Media Effects Theories 104

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Media Effects Theories 104 by Mind Map: Media Effects Theories 104

1. definition: the cultural effects of new technology, the ways in which computerization and new technologies impact texts and their messages

2. Ip, address, search queries (p84)

3. keywords

3.1. public sphere: "denotes a social space wherein private citizens gather as a public body with the rights of assembly, association, and expression in order to form public opinion.2 The public sphere mediates between civil society and the state, with the expression of public opinion working to both legitimate and check the power of the state" (DeLuca&Peeples, 128)

3.1.1. rationality

3.1.2. face-to-face talk

3.1.3. consensus

3.1.4. equality

3.1.5. contemplation

3.1.6. bracketing of power relations

3.2. *hypermediacy*: "offers a heterogeneous space, in which representation is conceived of not as a window on to the world, but rather as ‘windowed’ itself– with windows that open on to other representations or other media" (DeLuca&Peeples 132) In other words, the interface makes it obvious that it is a mediated version of reality rather than trying to appear to be reality itself. AND: the public screen is a space for hypermediacy BECAUSE: makes available multiple realities through news and interactions with people across time and space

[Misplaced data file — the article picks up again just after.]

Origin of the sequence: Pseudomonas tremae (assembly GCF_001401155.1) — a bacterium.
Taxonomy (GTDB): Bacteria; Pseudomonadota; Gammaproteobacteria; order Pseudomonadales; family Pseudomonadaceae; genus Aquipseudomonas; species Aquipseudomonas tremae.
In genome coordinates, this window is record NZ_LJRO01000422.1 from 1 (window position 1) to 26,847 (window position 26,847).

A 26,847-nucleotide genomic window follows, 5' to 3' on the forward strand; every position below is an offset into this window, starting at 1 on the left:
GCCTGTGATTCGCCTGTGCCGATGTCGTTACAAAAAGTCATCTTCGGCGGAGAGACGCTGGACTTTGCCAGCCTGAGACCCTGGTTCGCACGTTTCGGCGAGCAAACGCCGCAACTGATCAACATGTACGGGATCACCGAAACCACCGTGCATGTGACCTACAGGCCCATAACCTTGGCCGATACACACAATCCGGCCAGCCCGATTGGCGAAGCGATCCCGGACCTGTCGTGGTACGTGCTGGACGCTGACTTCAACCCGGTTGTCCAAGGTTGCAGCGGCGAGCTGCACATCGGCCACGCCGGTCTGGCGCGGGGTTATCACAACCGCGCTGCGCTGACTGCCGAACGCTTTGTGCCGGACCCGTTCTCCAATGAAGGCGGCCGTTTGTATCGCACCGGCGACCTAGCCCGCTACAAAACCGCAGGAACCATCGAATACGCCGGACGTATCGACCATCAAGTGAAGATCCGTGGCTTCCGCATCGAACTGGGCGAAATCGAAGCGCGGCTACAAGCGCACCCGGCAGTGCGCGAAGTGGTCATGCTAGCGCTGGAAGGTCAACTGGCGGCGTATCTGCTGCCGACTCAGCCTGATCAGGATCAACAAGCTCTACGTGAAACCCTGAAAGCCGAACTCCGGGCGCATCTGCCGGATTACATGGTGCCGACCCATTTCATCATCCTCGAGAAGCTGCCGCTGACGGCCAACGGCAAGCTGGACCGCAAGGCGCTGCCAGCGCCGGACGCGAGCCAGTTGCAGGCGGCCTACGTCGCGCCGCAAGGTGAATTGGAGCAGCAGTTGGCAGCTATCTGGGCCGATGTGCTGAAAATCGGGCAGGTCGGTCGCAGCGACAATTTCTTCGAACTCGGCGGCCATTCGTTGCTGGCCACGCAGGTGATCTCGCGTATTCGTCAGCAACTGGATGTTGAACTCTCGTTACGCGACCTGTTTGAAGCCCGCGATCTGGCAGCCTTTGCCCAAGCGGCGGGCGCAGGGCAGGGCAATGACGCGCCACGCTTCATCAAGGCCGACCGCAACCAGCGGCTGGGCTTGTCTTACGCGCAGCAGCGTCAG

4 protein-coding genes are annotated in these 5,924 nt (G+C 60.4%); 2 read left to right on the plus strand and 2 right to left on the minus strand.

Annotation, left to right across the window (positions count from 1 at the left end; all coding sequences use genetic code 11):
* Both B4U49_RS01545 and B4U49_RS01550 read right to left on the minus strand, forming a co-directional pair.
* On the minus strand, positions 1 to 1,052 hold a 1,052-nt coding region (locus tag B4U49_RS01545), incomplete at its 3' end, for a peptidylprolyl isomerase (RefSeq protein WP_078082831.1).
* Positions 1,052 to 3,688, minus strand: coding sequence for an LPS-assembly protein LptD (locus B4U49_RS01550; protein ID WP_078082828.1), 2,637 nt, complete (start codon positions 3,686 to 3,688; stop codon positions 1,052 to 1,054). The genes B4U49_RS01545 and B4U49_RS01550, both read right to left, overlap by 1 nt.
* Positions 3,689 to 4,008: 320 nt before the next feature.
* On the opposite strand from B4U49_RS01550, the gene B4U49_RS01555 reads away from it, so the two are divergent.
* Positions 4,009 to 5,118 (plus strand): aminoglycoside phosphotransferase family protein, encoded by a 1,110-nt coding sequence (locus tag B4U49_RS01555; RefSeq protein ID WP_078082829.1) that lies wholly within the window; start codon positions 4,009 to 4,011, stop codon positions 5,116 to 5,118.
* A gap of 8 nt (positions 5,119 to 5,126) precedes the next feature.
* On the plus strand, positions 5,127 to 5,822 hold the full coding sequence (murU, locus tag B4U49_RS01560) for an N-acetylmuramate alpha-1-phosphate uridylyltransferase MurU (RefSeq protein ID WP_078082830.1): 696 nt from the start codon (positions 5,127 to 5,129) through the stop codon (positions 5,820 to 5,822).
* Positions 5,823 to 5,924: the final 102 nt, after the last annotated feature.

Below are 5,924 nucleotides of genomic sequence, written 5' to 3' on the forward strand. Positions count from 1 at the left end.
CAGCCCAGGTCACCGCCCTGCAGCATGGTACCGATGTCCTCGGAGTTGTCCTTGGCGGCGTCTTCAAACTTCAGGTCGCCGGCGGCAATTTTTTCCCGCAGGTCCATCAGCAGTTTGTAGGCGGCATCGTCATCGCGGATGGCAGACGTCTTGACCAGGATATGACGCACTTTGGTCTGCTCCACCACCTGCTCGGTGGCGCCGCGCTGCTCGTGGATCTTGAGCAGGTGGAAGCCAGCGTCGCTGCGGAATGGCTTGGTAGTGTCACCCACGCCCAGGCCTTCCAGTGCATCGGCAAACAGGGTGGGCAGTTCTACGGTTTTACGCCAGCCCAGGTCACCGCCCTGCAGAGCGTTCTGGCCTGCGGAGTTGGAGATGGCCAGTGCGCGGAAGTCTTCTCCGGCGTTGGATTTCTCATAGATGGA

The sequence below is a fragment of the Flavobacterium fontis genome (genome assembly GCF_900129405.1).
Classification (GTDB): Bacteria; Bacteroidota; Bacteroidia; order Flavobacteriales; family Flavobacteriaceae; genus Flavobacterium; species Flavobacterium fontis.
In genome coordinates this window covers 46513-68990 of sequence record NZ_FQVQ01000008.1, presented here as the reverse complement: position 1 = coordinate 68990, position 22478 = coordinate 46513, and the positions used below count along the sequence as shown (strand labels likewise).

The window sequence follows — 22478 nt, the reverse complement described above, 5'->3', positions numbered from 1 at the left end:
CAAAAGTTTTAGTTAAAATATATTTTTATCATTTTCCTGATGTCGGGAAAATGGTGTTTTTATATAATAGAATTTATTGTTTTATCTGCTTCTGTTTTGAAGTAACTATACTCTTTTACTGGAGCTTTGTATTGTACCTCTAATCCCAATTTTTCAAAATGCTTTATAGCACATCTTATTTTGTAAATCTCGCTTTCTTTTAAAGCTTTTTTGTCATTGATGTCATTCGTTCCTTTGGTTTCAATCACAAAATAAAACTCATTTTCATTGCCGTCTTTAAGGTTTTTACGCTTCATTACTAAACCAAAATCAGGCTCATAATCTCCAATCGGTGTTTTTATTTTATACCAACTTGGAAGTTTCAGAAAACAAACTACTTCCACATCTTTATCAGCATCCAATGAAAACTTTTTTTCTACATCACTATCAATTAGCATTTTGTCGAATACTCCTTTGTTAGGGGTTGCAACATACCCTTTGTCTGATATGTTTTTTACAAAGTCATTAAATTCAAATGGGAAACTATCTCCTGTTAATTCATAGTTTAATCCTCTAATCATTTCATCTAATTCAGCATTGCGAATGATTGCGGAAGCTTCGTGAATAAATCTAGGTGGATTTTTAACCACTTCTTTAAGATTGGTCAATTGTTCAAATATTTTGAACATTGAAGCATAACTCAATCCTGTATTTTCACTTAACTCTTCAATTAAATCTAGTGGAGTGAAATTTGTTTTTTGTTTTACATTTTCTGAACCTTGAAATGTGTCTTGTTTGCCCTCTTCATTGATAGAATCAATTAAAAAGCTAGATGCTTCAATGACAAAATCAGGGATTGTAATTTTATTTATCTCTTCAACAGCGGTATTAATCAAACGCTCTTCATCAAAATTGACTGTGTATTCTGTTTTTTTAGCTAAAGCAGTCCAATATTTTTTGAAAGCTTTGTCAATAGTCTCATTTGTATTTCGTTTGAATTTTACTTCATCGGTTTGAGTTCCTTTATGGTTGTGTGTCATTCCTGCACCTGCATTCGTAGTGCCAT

3.3. public screen: Because the most important public discussions take place in front of screens (computers, TVs, phones), it is not the same as Habermas' "public sphere" as the new technologies have introduced new forms of social organization and new modes perception

3.4. remediation

3.4.1. the representation of on medium in another. usually referring to older media being mixed with new media. Ex: Watching films on an iphone. Listening to radio on your Ipad.

3.5. distraction

3.6. public opinion

3.7. image events

3.7.1. an activity or event staged at least as much for the media as for the participants; a spectacle that will draw the cameras

3.7.1.1. can be used as rhetorical tactic:

3.7.1.2. to place an issue on the political or social agenda

3.7.1.3. attempt to frame the terms of a debate about policy issues

4. Culture & Everyday Life (Wessels)

4.1. Key Ideas

4.1.1. Internet has become a "daily part of life" (130)

4.1.2. Allowed people to create new places and sites for communication and media practices

4.1.3. Many users have modified their daily routines to accommodate the Internet

4.1.4. Internet has become known for its role as a place for cultural exchange, “communication via the Internet helps to sustain cultural identity through the exchange of the ordinariness of culture shared through language and politics” (Wessels 140)

4.1.5. Internet users are more media-connected than non-users (recorded music, newspapers, radio, etc) (131)

5. Web 2.0

5.1. User participation

5.2. Dynamic content

6. READER RESPONSE THEORIES

6.1. Classic Theories of Audience

6.1.1. mass audience

6.1.1.1. example: audience is a collective unit of people who are passive and unified